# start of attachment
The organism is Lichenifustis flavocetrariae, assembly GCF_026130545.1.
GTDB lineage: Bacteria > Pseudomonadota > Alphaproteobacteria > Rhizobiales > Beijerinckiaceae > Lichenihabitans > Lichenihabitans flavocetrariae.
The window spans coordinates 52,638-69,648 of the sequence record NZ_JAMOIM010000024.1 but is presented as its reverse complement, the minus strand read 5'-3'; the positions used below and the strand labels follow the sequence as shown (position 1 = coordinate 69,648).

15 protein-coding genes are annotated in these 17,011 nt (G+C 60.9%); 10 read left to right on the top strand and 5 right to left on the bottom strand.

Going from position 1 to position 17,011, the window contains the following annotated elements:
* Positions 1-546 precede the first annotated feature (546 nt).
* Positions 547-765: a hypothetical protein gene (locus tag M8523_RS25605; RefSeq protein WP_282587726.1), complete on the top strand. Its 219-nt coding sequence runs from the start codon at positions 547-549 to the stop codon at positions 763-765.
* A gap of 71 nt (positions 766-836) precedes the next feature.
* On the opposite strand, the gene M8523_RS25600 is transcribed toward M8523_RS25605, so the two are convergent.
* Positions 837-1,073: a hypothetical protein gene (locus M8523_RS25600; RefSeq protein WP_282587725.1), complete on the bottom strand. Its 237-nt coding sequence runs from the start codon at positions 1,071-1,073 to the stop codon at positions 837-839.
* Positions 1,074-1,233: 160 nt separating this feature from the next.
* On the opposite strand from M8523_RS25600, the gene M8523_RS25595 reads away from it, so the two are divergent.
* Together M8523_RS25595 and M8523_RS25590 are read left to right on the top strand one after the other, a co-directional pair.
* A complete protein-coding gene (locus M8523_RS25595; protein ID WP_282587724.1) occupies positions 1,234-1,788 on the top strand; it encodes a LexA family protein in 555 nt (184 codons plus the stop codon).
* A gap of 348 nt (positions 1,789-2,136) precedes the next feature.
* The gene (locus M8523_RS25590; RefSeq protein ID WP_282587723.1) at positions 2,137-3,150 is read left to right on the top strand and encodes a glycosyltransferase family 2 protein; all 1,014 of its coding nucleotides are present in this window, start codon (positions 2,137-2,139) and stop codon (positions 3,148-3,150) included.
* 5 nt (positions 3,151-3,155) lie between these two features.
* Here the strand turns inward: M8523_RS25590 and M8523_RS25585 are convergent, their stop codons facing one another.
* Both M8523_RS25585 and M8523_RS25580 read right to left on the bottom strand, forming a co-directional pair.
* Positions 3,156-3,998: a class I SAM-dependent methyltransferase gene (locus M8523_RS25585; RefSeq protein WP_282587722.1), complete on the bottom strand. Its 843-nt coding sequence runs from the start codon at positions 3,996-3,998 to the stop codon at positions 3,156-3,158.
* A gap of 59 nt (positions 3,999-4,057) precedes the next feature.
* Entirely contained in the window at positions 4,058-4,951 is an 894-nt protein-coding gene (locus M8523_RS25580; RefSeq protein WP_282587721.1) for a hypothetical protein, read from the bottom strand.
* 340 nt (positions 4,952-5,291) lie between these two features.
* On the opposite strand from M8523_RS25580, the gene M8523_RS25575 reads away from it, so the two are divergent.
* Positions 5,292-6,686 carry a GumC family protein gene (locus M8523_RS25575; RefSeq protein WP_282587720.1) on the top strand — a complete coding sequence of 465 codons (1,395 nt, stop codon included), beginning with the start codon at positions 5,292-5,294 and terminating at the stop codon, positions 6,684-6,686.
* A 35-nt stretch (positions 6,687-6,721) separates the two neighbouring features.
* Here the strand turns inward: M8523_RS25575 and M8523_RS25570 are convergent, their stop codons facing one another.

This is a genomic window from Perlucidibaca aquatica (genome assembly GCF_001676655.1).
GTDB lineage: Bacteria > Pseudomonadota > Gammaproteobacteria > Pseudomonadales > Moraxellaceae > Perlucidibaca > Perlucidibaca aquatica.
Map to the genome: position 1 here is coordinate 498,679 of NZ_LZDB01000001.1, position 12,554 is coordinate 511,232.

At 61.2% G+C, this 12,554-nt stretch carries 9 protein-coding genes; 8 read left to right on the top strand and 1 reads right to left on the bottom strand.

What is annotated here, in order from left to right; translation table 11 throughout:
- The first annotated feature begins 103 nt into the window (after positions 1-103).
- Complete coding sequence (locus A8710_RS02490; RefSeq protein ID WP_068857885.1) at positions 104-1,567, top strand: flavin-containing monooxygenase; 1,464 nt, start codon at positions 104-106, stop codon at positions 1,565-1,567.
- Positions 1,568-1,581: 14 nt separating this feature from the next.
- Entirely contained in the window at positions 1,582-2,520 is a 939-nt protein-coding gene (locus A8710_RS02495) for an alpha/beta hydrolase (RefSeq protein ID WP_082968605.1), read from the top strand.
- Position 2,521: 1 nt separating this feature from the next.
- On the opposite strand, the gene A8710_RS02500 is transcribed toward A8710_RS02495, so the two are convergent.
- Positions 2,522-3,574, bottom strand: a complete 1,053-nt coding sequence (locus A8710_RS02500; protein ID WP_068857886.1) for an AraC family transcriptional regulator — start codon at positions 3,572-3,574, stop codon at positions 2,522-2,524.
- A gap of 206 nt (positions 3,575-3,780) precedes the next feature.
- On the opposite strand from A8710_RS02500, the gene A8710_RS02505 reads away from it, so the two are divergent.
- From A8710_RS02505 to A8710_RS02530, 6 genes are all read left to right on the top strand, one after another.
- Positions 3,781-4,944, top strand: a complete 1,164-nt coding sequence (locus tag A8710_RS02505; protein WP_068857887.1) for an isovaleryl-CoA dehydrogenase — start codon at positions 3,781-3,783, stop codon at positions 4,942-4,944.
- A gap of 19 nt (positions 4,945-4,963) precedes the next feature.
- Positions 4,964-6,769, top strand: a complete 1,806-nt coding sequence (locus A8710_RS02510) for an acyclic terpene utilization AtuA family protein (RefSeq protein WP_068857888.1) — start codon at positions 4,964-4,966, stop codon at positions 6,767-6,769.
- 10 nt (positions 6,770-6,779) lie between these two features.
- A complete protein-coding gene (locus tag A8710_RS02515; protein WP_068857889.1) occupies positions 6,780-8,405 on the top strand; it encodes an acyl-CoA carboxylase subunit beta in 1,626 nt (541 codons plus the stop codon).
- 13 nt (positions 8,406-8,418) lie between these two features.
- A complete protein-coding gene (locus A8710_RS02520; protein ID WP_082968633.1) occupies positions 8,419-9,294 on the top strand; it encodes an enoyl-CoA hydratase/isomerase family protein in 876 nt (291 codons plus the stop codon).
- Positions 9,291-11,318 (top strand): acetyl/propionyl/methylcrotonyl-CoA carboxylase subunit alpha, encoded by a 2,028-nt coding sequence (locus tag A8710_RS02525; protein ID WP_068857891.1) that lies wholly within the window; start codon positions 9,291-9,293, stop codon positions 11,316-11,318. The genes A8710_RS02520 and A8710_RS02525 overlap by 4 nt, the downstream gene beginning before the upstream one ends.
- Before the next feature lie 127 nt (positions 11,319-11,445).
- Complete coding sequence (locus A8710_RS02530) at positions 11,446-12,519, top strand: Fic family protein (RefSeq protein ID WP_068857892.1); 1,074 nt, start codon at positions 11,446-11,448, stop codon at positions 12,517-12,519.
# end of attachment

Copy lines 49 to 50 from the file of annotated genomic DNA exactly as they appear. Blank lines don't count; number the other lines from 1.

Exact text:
- A complete protein-coding gene (locus A8710_RS02520; protein ID WP_082968633.1) occupies positions 8,419-9,294 on the top strand; it encodes an enoyl-CoA hydratase/isomerase family protein in 876 nt (291 codons plus the stop codon).
- Positions 9,291-11,318 (top strand): acetyl/propionyl/methylcrotonyl-CoA carboxylase subunit alpha, encoded by a 2,028-nt coding sequence (locus tag A8710_RS02525; protein ID WP_068857891.1) that lies wholly within the window; start codon positions 9,291-9,293, stop codon positions 11,316-11,318. The genes A8710_RS02520 and A8710_RS02525 overlap by 4 nt, the downstream gene beginning before the upstream one ends.